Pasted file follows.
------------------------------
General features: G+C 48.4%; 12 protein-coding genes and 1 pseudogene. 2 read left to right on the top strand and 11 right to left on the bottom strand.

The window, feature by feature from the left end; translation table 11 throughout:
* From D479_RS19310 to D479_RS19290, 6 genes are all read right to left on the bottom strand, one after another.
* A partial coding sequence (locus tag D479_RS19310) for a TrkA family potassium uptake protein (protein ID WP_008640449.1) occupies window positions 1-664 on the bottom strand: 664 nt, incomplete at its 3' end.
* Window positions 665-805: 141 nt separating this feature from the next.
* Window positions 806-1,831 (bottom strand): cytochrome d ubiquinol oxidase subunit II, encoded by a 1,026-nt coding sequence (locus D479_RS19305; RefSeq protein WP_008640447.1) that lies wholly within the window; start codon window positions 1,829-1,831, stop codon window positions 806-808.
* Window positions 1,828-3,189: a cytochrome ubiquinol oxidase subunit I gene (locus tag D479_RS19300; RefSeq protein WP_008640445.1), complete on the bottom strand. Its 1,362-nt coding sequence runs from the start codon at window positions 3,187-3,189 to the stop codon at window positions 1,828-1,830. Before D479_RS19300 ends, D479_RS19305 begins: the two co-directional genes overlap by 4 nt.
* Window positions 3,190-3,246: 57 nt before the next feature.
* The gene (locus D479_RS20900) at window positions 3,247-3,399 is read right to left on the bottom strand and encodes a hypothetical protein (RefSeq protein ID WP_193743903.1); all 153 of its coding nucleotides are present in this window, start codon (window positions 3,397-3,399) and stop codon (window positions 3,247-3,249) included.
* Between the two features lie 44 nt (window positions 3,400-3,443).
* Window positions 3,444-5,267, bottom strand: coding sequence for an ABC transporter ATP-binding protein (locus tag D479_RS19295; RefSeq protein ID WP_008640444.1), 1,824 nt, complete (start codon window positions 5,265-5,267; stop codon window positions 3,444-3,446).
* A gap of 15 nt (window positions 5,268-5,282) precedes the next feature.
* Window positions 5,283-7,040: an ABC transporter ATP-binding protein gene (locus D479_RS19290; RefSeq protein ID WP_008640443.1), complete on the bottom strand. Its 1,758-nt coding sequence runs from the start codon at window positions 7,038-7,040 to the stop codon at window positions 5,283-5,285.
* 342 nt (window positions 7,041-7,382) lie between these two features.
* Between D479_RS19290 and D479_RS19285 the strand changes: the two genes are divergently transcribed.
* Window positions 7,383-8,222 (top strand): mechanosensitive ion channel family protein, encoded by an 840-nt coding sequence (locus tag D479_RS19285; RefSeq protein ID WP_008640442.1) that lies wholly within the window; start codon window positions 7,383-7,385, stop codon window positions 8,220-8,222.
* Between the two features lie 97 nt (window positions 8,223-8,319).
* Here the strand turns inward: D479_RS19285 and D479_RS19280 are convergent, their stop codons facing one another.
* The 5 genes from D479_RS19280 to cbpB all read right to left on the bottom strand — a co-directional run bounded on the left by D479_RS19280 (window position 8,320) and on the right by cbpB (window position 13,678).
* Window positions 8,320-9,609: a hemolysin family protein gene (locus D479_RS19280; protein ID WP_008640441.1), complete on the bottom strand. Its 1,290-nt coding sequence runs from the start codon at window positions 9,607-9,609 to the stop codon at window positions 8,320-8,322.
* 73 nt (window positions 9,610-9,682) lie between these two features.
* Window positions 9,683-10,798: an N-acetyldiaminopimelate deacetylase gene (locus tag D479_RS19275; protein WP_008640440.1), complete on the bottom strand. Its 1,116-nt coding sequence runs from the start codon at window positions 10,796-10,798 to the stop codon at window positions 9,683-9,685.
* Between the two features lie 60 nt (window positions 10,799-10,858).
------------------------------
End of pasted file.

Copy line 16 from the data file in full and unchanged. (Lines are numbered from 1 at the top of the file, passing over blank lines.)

* Window positions 7,383-8,222 (top strand): mechanosensitive ion channel family protein, encoded by an 840-nt coding sequence (locus tag D479_RS19285; RefSeq protein ID WP_008640442.1) that lies wholly within the window; start codon window positions 7,383-7,385, stop codon window positions 8,220-8,222.